Although this is majority just Prosser and an acoustic guitar there are a couple of songs on here, he is after all a writer on many of the great Oyster numbers. I have to say River of Steel blew me away and will remain one of my favourites for many years Im sure. Why this man doesnt sing more on Oysterband numbers I dont know but if he can write and sing songs as well constructed and catchy as this one I look forward to hearing an albums worth one day, sensational, and that is no lie believe me!

This is no ordinary acoustic guitar album. It has portrayed a completely different musical side of a man seen by many as a great rhythm guitarist with one of the great folk bands. This is a side of Prosser that has been kept very much under wraps and I for one am very glad it has finally been unleashed!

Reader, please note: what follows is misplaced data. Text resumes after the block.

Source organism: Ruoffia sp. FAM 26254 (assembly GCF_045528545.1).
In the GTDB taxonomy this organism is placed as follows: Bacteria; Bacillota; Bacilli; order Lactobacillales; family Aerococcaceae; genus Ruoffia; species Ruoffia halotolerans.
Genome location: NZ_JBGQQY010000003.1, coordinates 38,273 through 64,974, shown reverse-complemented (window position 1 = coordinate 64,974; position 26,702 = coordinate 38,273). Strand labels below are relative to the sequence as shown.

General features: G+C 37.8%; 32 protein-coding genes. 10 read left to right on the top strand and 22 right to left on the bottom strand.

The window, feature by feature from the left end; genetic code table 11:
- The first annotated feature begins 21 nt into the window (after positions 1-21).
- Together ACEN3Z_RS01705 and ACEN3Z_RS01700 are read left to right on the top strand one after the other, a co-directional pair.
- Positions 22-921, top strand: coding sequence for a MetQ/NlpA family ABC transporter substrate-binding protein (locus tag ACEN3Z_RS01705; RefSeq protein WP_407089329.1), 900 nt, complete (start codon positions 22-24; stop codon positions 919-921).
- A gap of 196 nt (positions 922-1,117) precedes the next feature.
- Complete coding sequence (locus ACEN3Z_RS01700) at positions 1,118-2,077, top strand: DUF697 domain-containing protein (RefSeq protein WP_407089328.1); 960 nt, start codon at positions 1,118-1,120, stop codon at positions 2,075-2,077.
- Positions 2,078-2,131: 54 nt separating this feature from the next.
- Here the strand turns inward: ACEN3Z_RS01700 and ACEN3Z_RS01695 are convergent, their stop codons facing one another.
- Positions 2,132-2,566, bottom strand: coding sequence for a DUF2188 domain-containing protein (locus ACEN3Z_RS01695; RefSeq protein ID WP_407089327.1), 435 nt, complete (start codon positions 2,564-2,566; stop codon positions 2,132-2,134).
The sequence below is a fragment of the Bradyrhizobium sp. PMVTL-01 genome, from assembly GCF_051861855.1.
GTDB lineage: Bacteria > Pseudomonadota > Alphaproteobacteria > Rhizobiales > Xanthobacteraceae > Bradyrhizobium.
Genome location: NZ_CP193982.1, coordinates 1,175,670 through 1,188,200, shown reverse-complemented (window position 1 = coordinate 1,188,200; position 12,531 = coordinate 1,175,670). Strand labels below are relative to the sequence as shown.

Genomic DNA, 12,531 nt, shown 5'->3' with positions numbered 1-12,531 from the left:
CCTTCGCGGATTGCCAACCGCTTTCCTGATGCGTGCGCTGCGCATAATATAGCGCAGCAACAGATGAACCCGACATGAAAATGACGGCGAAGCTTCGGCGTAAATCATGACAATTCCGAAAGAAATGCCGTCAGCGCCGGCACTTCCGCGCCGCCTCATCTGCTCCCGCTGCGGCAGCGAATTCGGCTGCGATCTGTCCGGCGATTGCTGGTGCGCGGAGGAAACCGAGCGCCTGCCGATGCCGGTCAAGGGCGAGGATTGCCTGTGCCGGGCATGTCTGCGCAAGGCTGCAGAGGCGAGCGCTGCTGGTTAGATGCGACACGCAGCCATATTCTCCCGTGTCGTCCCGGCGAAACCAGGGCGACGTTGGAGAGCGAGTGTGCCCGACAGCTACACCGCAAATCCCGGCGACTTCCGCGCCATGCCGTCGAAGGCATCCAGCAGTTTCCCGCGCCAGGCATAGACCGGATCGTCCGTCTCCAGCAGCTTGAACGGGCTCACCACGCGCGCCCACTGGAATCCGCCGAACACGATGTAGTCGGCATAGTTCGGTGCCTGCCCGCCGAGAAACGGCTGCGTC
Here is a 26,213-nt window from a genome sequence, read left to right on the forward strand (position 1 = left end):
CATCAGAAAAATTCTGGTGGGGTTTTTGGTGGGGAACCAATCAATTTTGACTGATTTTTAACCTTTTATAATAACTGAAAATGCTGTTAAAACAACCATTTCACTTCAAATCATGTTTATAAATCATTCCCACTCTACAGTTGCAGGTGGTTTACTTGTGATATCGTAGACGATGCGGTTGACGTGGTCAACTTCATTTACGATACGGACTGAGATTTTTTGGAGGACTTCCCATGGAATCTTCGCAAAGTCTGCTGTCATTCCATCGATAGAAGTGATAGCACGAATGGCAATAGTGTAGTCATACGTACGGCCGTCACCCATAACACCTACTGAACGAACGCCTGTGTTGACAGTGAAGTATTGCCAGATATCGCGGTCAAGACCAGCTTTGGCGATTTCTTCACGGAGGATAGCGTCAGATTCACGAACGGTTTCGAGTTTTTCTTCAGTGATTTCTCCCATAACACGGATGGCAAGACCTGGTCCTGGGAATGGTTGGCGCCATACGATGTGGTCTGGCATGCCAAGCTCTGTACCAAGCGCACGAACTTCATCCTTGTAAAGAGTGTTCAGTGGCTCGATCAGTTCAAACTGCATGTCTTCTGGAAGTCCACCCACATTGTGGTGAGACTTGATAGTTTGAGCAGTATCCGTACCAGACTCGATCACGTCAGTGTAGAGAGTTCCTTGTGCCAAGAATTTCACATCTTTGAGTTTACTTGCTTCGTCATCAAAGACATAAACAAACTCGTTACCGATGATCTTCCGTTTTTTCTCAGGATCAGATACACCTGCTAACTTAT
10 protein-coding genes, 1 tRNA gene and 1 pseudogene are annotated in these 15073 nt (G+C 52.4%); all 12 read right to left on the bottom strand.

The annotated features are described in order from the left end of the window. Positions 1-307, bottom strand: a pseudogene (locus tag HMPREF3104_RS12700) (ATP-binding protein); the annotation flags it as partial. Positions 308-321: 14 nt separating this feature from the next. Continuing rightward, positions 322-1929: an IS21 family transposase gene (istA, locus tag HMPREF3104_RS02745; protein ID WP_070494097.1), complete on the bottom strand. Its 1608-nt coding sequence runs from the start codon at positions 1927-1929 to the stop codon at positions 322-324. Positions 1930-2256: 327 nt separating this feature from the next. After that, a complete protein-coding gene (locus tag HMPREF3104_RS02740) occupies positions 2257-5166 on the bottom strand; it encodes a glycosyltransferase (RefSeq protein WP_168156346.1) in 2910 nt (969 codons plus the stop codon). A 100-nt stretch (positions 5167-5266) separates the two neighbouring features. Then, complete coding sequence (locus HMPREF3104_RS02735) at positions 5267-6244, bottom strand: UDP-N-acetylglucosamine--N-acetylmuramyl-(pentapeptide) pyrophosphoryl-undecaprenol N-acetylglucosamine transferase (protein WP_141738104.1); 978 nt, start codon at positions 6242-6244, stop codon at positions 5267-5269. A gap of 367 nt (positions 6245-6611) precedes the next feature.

Phil Daniels

NEWfolkSOUNDS December 2003/ January 2004
Alan Prosser is bekend al gedreven gitarist van de Oysterband. Op Makerfield laat hij zich van een heel andere kant zien; als bedachtzame, subtiel spelende akoestische gitarist, die een enorme varietie aan stijlen en invioeden tot een vioeiend geheel weet te smeden. Canmore klinkt bluesy in de geest van Davey Graham. William and Claire haakt aan op oude musiek. The day is ending is meer bezonken, new age-achtig. The move krachtig, snel en vituoos. Op enkele nummers, met name het gevoelige River of steel, laat Prosser bovendium horen ook goed te kunen zingen, een talent dat bij de Oysterband nooit veel ruimte kreeg. Alles op deze plaat, inclusief de spaarzame overige instrumentatie, geluidstechniek en de heldere productie productie verzorgt hij bovendien zelf. De Prosser van Makerield kendon we nog niet. Hoplijk volgt er meer van.

Michiel van Harten

Folk Bulletin December 2003